But Cowan isn’t going down without a fight for her clients, whose stories all allegedly occurred around 2018.
In the suit, Crandell claims in May of that year a high-ranking executive, Philip Shafran, invited her into his office under the guise of trying out a new VR headset. But things took a turn after he shut the door, and while Crandell was distracted by the game, he allegedly appeared to take a picture up her skirt.
Crandell, who had been hired in December of 2017, alleges in her complaint that she reported the misconduct two days later and was allegedly told by Lisa Black, the vice president of business development, and Paul Lapointe, Vin Di Bona Productions’ COO and executive vice president, that it would be investigated. Crandell claims she was then shuttled off to a different part of the office, away from her team, and was secretly switched from a salaried employee to an hourly rate, with the promised inquiry never materializing.
She says she finally ended up resigning when Morse, who was hired in March 2018, also voiced her concerns to Black and Lapointe over working with Shafran due to Crandell’s encounter with him, the suit claims. Both executives cast doubt on Crandell’s story, according to the suit, and allegedly vaguely threatened, “If you say something about someone and it turns out not to be true, you can be legally responsible.” After that meeting, both the women say they handed in their notices in October 2018.
Their experiences overlap with Singleton, who alleges in the suit that she ended up being “laid off” around April of 2018. Singleton, who is Black, claims she was teased for not watching Black Panther and other staffers made comments about her hair. But the final straw for Singleton, she claims, was during a comedy event being hosted by a female supervisor, who allegedly publicly targeted Singleton in front of a room of 50 people, including her co-workers, bosses, and potential business partners.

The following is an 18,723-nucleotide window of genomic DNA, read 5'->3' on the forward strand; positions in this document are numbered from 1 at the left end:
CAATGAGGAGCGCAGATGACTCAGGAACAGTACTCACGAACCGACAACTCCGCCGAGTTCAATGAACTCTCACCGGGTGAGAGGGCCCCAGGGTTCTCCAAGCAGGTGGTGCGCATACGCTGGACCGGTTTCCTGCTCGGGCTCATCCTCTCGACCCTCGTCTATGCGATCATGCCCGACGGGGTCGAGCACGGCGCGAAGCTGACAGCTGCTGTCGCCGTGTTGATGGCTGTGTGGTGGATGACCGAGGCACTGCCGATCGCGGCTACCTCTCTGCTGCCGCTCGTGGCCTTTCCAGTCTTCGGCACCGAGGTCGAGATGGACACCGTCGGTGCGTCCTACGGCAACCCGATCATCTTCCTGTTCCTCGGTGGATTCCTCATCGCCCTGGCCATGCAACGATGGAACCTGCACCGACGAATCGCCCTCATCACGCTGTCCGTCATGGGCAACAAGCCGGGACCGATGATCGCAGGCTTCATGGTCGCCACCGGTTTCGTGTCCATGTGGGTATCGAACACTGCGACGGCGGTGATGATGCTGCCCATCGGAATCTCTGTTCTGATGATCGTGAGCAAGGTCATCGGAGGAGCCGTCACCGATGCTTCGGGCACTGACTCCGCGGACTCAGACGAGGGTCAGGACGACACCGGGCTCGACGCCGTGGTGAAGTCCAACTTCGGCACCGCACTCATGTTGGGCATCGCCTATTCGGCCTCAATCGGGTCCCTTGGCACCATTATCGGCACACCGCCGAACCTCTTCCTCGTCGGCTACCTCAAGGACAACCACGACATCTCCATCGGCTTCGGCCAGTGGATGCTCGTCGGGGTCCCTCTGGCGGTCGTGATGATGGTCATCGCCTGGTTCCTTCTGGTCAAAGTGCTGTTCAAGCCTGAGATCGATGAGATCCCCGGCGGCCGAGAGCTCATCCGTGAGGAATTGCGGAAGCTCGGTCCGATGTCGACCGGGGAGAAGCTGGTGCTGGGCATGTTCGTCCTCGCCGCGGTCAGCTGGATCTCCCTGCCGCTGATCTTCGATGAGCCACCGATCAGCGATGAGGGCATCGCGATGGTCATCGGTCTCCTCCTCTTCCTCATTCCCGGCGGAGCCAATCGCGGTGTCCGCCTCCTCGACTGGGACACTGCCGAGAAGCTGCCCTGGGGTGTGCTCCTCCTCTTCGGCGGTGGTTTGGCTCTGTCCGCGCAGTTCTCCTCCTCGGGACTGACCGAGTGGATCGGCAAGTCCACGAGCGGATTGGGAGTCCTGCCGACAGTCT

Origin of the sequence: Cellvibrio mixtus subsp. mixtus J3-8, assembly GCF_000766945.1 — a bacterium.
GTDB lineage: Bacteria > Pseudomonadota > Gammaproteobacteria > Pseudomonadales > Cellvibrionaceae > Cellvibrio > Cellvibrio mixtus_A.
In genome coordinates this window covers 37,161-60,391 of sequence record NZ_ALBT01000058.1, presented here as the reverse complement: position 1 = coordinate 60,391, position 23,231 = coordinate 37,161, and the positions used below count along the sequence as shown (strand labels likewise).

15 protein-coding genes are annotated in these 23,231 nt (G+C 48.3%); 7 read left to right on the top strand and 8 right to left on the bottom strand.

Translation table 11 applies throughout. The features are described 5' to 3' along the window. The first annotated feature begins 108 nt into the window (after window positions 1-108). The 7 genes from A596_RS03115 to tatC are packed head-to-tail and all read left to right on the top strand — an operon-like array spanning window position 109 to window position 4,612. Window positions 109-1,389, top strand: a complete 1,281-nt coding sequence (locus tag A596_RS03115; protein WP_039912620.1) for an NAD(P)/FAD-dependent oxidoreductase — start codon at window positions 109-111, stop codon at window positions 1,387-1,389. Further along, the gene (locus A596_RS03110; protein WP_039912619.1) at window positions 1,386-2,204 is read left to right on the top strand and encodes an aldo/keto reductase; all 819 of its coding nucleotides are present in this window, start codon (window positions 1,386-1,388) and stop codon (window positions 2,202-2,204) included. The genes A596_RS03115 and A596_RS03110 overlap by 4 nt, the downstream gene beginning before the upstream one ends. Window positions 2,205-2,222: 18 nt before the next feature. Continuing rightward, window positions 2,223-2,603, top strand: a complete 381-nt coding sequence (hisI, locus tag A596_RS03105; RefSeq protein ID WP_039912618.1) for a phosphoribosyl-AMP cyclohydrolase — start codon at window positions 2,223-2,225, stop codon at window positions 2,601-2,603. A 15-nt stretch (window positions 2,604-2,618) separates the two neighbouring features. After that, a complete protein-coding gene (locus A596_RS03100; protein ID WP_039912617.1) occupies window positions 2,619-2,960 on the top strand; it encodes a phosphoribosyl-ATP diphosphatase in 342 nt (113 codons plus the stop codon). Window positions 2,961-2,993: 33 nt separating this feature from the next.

Singleton claims in her complaint that the woman called her a “crack whore,” said she needed to stop doing “blow in the bathroom,” and that she would “never produce anything, should just stop, and wasn’t going to amount to anything.” Black allegedly laughed at the remarks.
Singleton complained and a week later she was “laid off,” though no one else was laid off and her position was being advertised for, the suit claims.
For now, Cowan and the women will have to wait until April to see exactly how much Judge Landin will award in legal fees to Vin Di Bona Productions, as the company failed to produce a complete record of its billed hours in its last-ditch motion. He is also waiting until then to decide if he will stay the order, meaning that the fees wouldn’t have to be paid until the end of the case.
If Judge Landin doesn’t go down that route, Cowan and her team plan to file a writ in the slim chance that a court of appeals will reverse his decision. Typically, only four percent of writs are granted, according to Cowan. Then if the writ is denied, Cowan said she plans to file an emergency stay, which if granted, would delay payment until Judge Landin’s final ruling on the case.
But if all of Cowan’s motions are denied, Vin Di Bona Productions could go after the women for the money, possibly putting them into bankruptcy.
“He’s kind of dangling it out there,” Cowan said. “My clients are subjected to even more victimization and anxiety for that extra month, if not longer. I don’t have any hope that he’s going to actually stay [the order]. He seems to be intent on really sticking it to these women.”